Your kitchen—big or small—should be treated like an artist’s atelier. It needs to be a place where you can lose yourself in creative play. The kitchen has always been the center of a home. In the past it was the place of fire, of inspiration, warmth and imagination. I remember as a child sitting in front of an old Stanley stove gazing into the flames—filled with delightful visions—while my grandmother canned pears, peaches and green beans for winter. My own kitchen, out of which my High Raw food style developed, is more like a sculptor’s studio than a food preparation station. It is a place where Aaron and I can get together with friends, workmates and family to laugh and talk about serious and trivial stuff while we prepare meals together. GREAT FUN Your kitchen should have the atmosphere of freedom in it. Hang quirky things from the ceiling if that inspires you. Put a potted plant where you wouldn’t expect one. Paint cupboard doors in wild colors. Your kitchen should reflect things that delight and amuse you. Ten years ago I bought a gigantic soup ladle, which has hung above my gas hob ever since. It is so big that it would be ideal for a Salvation Army soup kitchen. But it makes me laugh. I like its beautiful shape and am continually amused by the absurdity of its size. With a well-organized, well equipped kitchen, high raw meals are a pleasure to prepare. But there is nothing more annoying than setting out to make a meal in someone else’s kitchen and spending ages looking for a brush to scrub vegetables only to find that the one you used was the floor brush! Let’s look at some of the tools which are most useful for a raw food gourmet. MANDOLIN MAGIC The one piece of equipment I would never be without is a mandolin. I prefer the simple plastic ones that sell for a fifth of the price of the expensive stainless steel variety. They have a v-shaped blade into which plastic inserts fit, each of which has different size knives so you can julienne, make chip-size chunks, slice thin or thick. Unlike the conventional grater, which mashes vegetables and fruits when you use it, a mandolin slices them clean and sharp. Be sure to use the hand-protecting device that comes with either model. If you don’t, and I know from experience, what you will end up with is shredded fingers—yours—instead of shredded cabbage. POWER TOOLS Although it is nice to return to nature wherever possible, you have to draw the line somewhere. Using electric equipment takes the tediousness out of chopping vegetables, gives you a greater choice of textures, allows you to make splendid desserts, nut loaves, sauces, soups and whips, and cuts down enormously on preparation time. I find a few simple machines give full rein to my imagination. These are the raw chef’s equivalent of the oven or the microwave. For those who like an “all manual” kitchen I suggest alternatives, but they really are second best. Apart from a mandolin, the three machines I consider useful are a food processor, a juicer and a blender—in that order. You can get by without a blender because a food processor does many of the same things, but it is useful nonetheless. You can buy appliances which combine the functions of all three, but keeping them separate lets you work on several recipes at the same time and encourages helpers. Choose good strong machines that will stand up to heavy use. If you have a large family, it can be worth investing in catering or industrial models which are sturdier and can cope with larger quantities. SMOOTH PROCESSING A good food processor is a blessing to the raw food chef. There are so many remarkable attachments to choose from—a blade, several coarse to fine graters, various slicers and shredders. The blade attachment is excellent for grinding nuts and seeds, wheat and other sprouts, homogenizing vegetables for soups and loaves, and making dressings, dips and desserts such as ice cream. You can do most of these things with a blender, but if your ingredients are gooey they tend to stick around the blade and you spend ages scraping with very little to show for it. The blade in a food processor is removable and easy to scrape, so you lose very little. The grater, slicer and shredder attachments are terrific for making salads. With their help, you can prepare a splendid Whole Meal Salad for four people and have it on the table in ten minutes. Do experiment with all these attachments because, believe it or not, vegetables actually taste different depending on how they are cut up. YOUR JUICE EXTRACTOR The most important considerations when buying a juicer are power, capacity and ease of cleaning. The fewer fiddly parts to wash up, the better. Some have a removable strip of plastic gauze in the pulp basket which is helpful in cleaning. There are basically three types of juicer: the hydraulic press type, the rotating blade type, and the centrifugal type. Some hydraulic presses are hand-operated and therefore less convenient than the electric kind, but some doctors who prescribe raw juices prefer them on the grounds that they reduce the amount of oxidation that takes place when juices are exposed to air. I have all three myself. Centrifugal juicers are best to start with and come in two types: either they are separators, which operate without needing to be constantly cleaned out, or they are batch operators, which have to be cleaned out after every 2lb (roughly a kilo) of material has been juiced. That gives the separator kind the edge when it comes to convenience; they expel leftover pulp rather than fill up with it. But they tend not to extract juice as efficiently as the batch operator kind. If you decide on a batch juicer, look for a large capacity model which does not require emptying too often. It can be infuriating working with a machine that insists on being cleaned out after juicing only two glasses when you are juicing for six people. One other thing to check before buying a juicer is the size of the hole through which you feed your vegetables and fruits. Some are really too small and it can be a real drag to have to cut carrots and beetroots lengthwise. A POWER BLENDER There is not much to choose between blenders except their power. You will need one of at least 400 watts (anything less will be unable to cope). My favorite has attachments for grating, chopping, kneading etc. which are very useful. Glass models are preferable to plastic, as plastic tends to stain and look tatty very quickly. Look for one that has a removable blade (the base unscrews) for ease of cleaning. I own three and they are all Vita Mix because they go on and on, and will do just about everything with ease. OTHER GADGETS Two other devices I find useful are an electric citrus fruit juicer and a lettuce spin-drier. The citrus juicer has a central rotating cone onto which you press your halved grapefruits, oranges and lemons. Very quick and easy. There is nothing to stop you juicing citrus fruits in a centrifuge juicer, but you need to peel them first. The lettuce spin-drier is a great invention. There are several types, but my favorite is a basket which fits into a container with holes in the bottom and has a lid with a spinning cord. You put the whole contraption in the sink, put your lettuce or greens into the basket, put the lid on, run water slowly through the hole in the lid and pull the spinning cord. This spins the basket and expels the water, in theory cleaning and drying the greens. In practice they need to be rinsed before you put them in the basket, but by spinning you get beautifully crisp non-watery leaves very quickly. BACK TO BASICS A few other gadgets can be helpful if you cannot afford or have basic objections to electrical equipment. But you will be more limited in the number of textures and recipes you can prepare. A sturdy grater—the box type with a fine, medium and coarse face, and a face for grating nutmeg and ginger. Hand coffee grinder—for rendering down nuts, seeds and spices. Meat mincer—the sort you screw to the table, with coarse and fine cutters; good for grinding grains, seeds, nuts and sprouts. A strong stainless steel sieve—for rubbing soft fruits through or extracting the juice from finely grated vegetables. Hand hydraulic juicer A stainless steel “mouli” rotary grinder—with coarse and fine grater inserts; quite effective for juicing finely grated fruit or vegetables. Pestle and mortar—for grinding herbs, spices, flowers, etc. A lemon squeezer Wire salad basket—the sort you swing maniacally round your head in the garden. RAZOR SHARP Of primary importance to raw food preparation are good knives and a good chopping board. At least two knives are essential, a large one for tackling spinach leaves, onions, carrot sticks and so on, and a smaller one for more delicate jobs. The best knives are made from carbon steel. Some enthusiasts disapprove of carbon steel because, unlike stainless steel, it encourages oxidation of cut surfaces, but I prefer them, for although stainless steel knives look nice they do not keep their edges as well and a sharp edge is important for creating beautiful salads. If none of your knives will cut a tomato without squashing it, then they need sharpening! A good sharpener is worth investing in. CHOPPING BLOCK Good chopping boards are hard to find. Either they lose their pretty patterns with repeated chopping, or they warp when they get wet, or they are not large enough to slice an orange on without most of the juice running over the edge. Find a decent sized wooden chopping board if you can, with runnels around the edge. Look in a professional chef’s shop for the biggest you can find. Here is my solution to the problem. When I had a new kitchen installed I kept some big leftover pieces of Formica covered board. You can prepare a salad—or leave the chopped vegetables—on one end, and the peelings on the other. If it’s big enough, it can fit over the sink so you can drop the peelings into a waste bowl underneath. EARTHY VESSELS All told, the high-raw chef uses very few utensils—there are no enormous pots and pans to go in and out of the oven or to wash up. Choose dishes and platters made of inert or natural substances—glass, earthenware and wood rather than plastic and metal. Avoid all things made of aluminum. Aluminum is highly active. When it comes into contact with the acids in some raw foods, such as tomatoes, it can be bleached out and end up in the food producing heavy metal poisoning over time. Here are some of the other things you find in my own kitchen. A special “vegetables only” scrubbing brush A large colander, with feet so that it can stand in the sink to drain Bread pans (preferably glass) for making vegetable loaves Flat boards or trays for making sweet treats Ice cube trays A garlic chopper—achieves much better and quicker results than a pestle and mortar or a garlic press Scissors for cutting up fresh herbs such as chives, parsley, mint and so on Salad bowls of different shapes and sizes Soup plates, fairly wide and deep, for individual “dish salads” Salad platters—you can create attractive banquet-like effects by serving crudités arranged on a large platter, perhaps one with several compartments for dips Several pairs of salad servers A large pitcher for drinks, and a strainer PRESERVING LIFE It is important to store living foods carefully so they stay alive. I keep my seeds, pulses and grains in sealed polythene bags or airtight glass jars. Empty sweet jars make useful storage containers, as do the plastic tubs. But glass is always best. Always cover salads as soon as you have prepared them, even if it is only for ten minutes while you prepare the rest of the meal, to protect from wilting.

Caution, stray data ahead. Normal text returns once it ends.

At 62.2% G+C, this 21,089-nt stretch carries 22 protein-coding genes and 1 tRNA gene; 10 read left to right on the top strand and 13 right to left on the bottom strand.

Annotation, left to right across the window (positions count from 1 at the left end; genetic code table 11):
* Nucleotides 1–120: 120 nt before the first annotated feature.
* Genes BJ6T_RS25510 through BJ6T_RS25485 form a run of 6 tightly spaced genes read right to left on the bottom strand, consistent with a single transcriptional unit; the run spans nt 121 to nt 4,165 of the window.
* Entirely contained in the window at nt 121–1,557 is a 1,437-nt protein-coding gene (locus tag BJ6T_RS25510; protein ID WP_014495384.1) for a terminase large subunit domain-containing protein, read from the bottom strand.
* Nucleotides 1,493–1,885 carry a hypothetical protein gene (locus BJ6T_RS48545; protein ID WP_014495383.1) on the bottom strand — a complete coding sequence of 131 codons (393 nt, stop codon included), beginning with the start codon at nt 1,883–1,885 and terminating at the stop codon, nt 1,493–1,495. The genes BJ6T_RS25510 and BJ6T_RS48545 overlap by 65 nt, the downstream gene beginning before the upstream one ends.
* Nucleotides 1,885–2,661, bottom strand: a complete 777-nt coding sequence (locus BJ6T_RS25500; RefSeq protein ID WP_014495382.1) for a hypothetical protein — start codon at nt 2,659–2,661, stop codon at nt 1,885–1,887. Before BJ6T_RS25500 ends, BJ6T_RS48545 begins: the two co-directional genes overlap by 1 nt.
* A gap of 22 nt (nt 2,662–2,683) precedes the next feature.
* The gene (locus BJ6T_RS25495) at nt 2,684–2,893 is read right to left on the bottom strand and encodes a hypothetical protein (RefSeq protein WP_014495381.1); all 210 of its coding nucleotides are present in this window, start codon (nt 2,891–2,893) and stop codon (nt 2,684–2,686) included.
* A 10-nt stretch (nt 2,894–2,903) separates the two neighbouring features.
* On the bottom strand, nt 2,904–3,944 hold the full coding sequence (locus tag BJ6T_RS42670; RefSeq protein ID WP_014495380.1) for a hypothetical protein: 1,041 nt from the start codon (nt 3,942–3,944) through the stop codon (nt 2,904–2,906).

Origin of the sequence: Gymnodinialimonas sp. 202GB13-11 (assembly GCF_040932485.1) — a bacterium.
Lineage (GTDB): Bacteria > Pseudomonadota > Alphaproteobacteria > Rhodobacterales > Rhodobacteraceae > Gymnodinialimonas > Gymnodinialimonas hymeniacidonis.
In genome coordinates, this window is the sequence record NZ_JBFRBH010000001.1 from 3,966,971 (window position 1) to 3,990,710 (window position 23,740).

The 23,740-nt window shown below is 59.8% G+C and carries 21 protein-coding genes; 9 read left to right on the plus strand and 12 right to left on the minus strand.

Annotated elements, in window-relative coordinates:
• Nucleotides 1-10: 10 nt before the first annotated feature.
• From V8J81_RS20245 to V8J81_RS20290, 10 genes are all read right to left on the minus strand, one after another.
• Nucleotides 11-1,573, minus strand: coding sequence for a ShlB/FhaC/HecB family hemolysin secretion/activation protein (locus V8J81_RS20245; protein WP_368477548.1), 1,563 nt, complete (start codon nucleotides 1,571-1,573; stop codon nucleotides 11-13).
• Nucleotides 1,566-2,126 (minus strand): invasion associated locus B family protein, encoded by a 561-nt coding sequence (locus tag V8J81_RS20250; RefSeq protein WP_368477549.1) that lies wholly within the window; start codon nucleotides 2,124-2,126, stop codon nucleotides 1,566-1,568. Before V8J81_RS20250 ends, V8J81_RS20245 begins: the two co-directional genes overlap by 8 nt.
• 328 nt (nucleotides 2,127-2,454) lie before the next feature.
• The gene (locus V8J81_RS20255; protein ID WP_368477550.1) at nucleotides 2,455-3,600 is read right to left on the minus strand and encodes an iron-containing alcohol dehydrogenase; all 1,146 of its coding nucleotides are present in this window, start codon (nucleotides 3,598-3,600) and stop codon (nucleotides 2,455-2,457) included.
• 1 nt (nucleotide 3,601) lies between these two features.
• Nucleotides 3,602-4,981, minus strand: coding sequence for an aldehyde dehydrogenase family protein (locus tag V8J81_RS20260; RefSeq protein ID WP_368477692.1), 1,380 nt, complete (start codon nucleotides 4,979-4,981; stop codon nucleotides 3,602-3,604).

Leslie Kenton’s Cura Romana®

Fast, Healthy Weight Loss

Leslie Kenton’s Cura Romana® has proudly supported 12,000+ weight loss journeys over the past 11 years. With an overall average daily weight loss of 0.5 - 0.6 lb for women and 0.8 - 1.0 lb for men.

Yesterday’s Average Daily Weight Loss:

on the 19th of September 2019 (updated every 12 hours)

-0.71 lb
for women
-1.18 lb
for men
-0.71 lb
for women
-1.18 lb
for men

Yesterday’s Average Daily Weight Loss:

on the 19th of September 2019 (updated every 12 hours)